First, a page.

Ottawa·First Person

How climbing Kilimanjaro gave me the courage to be my authentic self

Six years ago, Shauna Wiseman summited Mount Kilimanjaro. She writes how that trek brought her the courage to start her transition and how the outdoors continues to bring her joy and a sense of self today.

I credit the outdoors for helping me realize how to live as my authentic self

A person at the top of Mount Kilimanjaro.
Shauna Wiseman says climbing Mount Kilimanjaro gave her the courage to start her gender transition. (Submitted by Shauna Wiseman)

This First Person article is the experience of Shauna Wiseman, who describes herself as a woman of trans experience and an outdoors enthusiast in Ottawa. For more information about CBC's First Person stories, please see the FAQ.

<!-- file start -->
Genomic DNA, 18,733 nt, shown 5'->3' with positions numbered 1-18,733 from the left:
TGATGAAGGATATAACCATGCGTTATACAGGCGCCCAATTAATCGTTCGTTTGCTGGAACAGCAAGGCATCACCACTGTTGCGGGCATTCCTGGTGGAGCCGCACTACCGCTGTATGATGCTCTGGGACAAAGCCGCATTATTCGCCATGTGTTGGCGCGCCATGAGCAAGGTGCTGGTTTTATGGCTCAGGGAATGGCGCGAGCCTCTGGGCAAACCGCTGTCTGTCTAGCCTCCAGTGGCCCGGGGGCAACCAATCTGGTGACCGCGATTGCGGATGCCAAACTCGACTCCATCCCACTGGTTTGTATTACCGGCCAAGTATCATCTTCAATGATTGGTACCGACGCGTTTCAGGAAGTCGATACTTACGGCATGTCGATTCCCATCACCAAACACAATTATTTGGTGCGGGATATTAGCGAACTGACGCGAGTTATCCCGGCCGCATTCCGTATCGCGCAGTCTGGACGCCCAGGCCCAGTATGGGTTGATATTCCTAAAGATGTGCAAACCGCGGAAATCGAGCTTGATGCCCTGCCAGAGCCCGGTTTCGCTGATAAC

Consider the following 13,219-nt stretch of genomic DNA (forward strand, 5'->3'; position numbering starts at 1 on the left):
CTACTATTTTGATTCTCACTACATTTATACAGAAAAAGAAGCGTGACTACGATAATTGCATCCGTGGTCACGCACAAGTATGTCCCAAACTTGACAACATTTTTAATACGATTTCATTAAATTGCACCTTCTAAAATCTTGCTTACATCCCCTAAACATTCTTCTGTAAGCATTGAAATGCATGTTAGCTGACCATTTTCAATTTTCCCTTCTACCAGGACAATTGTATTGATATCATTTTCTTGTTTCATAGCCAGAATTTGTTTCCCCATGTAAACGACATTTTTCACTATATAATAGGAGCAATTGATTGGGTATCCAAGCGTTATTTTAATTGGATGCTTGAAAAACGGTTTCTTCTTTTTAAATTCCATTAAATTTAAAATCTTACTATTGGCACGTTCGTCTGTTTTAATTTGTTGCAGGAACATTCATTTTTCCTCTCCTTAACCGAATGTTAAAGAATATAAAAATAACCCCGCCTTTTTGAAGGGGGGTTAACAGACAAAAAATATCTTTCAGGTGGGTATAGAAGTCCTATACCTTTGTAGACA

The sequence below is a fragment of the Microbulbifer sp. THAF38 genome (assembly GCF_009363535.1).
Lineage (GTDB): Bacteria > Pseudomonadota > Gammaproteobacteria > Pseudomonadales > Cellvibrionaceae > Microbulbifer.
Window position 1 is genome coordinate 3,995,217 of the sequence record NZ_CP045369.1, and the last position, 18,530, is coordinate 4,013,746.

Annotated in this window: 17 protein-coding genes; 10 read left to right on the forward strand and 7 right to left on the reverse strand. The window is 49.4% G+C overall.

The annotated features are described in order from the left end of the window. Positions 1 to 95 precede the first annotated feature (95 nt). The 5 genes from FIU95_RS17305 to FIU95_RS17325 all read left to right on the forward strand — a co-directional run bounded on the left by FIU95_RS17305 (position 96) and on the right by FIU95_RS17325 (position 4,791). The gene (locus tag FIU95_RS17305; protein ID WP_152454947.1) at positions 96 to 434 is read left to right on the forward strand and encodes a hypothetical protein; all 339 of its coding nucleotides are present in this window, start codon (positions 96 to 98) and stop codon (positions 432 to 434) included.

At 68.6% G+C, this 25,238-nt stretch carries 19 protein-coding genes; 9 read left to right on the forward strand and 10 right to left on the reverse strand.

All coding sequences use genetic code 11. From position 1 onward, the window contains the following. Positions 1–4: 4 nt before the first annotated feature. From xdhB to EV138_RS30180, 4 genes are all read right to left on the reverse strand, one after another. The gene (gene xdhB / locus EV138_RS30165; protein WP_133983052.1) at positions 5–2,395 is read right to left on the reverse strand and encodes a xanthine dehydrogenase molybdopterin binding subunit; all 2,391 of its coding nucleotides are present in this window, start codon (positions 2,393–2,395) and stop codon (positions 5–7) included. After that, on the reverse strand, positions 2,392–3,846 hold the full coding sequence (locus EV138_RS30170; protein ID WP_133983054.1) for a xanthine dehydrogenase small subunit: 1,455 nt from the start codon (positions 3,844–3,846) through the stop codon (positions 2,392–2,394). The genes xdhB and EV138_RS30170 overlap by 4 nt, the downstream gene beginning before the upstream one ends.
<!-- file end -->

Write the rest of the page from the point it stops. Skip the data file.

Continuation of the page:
As the first rays of dawn broke on the African horizon, bringing warmth to the dusty volcanic hillside I had been slowly ascending for the past four hours, I felt tired but determined.

My dream to climb this peak began almost 15 years earlier after my parents took me to see the IMAX film, Kilimanjaro: To the Roof of Africa. I was attracted to this mountain for its changing terrain, its history and the fact that it's one of the closest points on earth to the stars. 

But mostly I was drawn to the internal struggle of the people that took on the challenge of climbing the mountain. Many of them spoke of a profound change. Seeing the world anew from different eyes. 

At the time, I was trying to figure out who I was. Puberty was hitting and something was off, but who could I turn to?

A man in front of a volcanic peak.
Wiseman's guide, Joseph, on the day they summited Mount Kilimanjaro. (Shauna Wiseman)

Instead, I got on my bike, spending hours in the National Capital Commission forests, listening to music that reflected the anger I had inside — feelings I would later know to call "dysphoria."